Save truant youth before they get to court
Guest columnist Bobbe J. Bridge writes about how important it is to work with at-risk young people who are chronically truant from school. Successfully re-engaging these young people in school is not only good for communities, it can save their lives.
Special to The Times
EARLIER this month, the Washington Supreme Court reversed an appeals court ruling that truant students must be represented by attorneys at the earliest stage of truancy hearings.
Many of us from schools and courts would prefer that truant kids not end up in court in the first place.
Fighting chronic truancy is a complex endeavor. Students remove themselves from school for many reasons, and tactics to re-engage them must vary, too.
It's a fight we literally cannot afford to lose. If Hispanic, African-American and Native American students in the United States graduated high school and college at the same rate as whites by 2020, we would be add $310 billion to our economy, according to the Alliance for Excellent Education.
Truancy cripples our communities. Chronically truant kids are more likely to become addicted to drugs, experience violence, become pregnant as teens and eventually drop out of school altogether. Dropouts often wind up unemployed or imprisoned — unfulfilled as individuals and unproductive non-taxpayers in society.
This we know: The earlier we work with kids skipping school, the better chance we have for getting them back in the classroom to stay. To that end, courts should be our last resort.
Just as there's no uniform cause for truancy, there's no cookie-cutter solution. Some kids stay home to care for siblings. Others may have problems in their homes, such as mental illness or drug use. Some may suffer those problems themselves. Early interventions that address a student's specific reasons for being absent have the strongest chance of reintegrating them into school or alternate routes to education.
Fortunately, a number of Washington school districts, partnering with juvenile courts and community agencies, are piloting early intervention programs that have yielded promising results. These programs are coordinated by the Center for Children & Youth Justice as part of the MacArthur Foundation's Models for Change juvenile-justice reform initiative.
In Bellevue and Highline school districts, the Youth R.E.A.C.H. program diverts truant students from the court system and connects them with three tiers of interventions, each level more intensive, to address specific students' situations. Early evaluation found that 83 percent of students in the program had no additional contact with the truancy system.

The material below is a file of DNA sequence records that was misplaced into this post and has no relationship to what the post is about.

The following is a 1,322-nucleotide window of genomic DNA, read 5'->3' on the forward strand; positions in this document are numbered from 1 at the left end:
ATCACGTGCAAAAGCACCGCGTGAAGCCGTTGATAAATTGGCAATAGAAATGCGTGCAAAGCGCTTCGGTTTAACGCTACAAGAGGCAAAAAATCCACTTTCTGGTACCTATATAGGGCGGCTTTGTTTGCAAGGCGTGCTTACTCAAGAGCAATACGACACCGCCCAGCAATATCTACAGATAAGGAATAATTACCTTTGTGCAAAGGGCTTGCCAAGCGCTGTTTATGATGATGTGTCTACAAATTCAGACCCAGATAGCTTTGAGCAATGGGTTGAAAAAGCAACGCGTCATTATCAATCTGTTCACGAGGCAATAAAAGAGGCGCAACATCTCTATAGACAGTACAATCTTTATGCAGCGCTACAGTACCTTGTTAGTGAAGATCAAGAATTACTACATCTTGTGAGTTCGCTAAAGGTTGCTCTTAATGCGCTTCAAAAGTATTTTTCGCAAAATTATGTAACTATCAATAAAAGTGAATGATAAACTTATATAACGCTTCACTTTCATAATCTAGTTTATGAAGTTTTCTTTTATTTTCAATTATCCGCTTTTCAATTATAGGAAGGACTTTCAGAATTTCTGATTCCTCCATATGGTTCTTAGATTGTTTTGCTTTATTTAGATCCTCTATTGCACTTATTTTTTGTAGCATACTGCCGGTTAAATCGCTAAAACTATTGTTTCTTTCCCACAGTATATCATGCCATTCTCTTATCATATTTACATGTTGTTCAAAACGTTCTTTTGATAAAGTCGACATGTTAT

In Spokane County, the West Valley School District has launched a community truancy board unique for its "Check and Connect" case management. With Check and Connect, a school-based truancy specialist follows up with students both to keep them on track and to look at additional problems they may be experiencing in tandem with absenteeism.
Meanwhile, in Benton-Franklin counties, the Fast Forward school re-engagement project is helping young people who have already dropped out find a pathway back into education or alternative-education programs.
Providing an intervention program is less expensive than providing attorneys at early truancy hearings. By frontloading the truancy process with interventions, jurisdictions across the state are cutting court costs and saving taxpayers money.
These interventions are also saving students — students who might later drop out, be unemployed, or involved in the courts in more severe circumstances.
Continuing and replicating these pre-court truancy interventions must be a priority, not only for courts and schools, but for everyone who wants to see Washington thrive.Retired Justice Bobbe J. Bridge is founding president and CEO of the Center for Children & Youth Justice, which is dedicated to reforming our juvenile-justice and child-welfare systems. She served on the Washington Supreme Court from 2000 to 2008. Prior to that, she served as a King County Superior Court judge, including five years with Juvenile Court.
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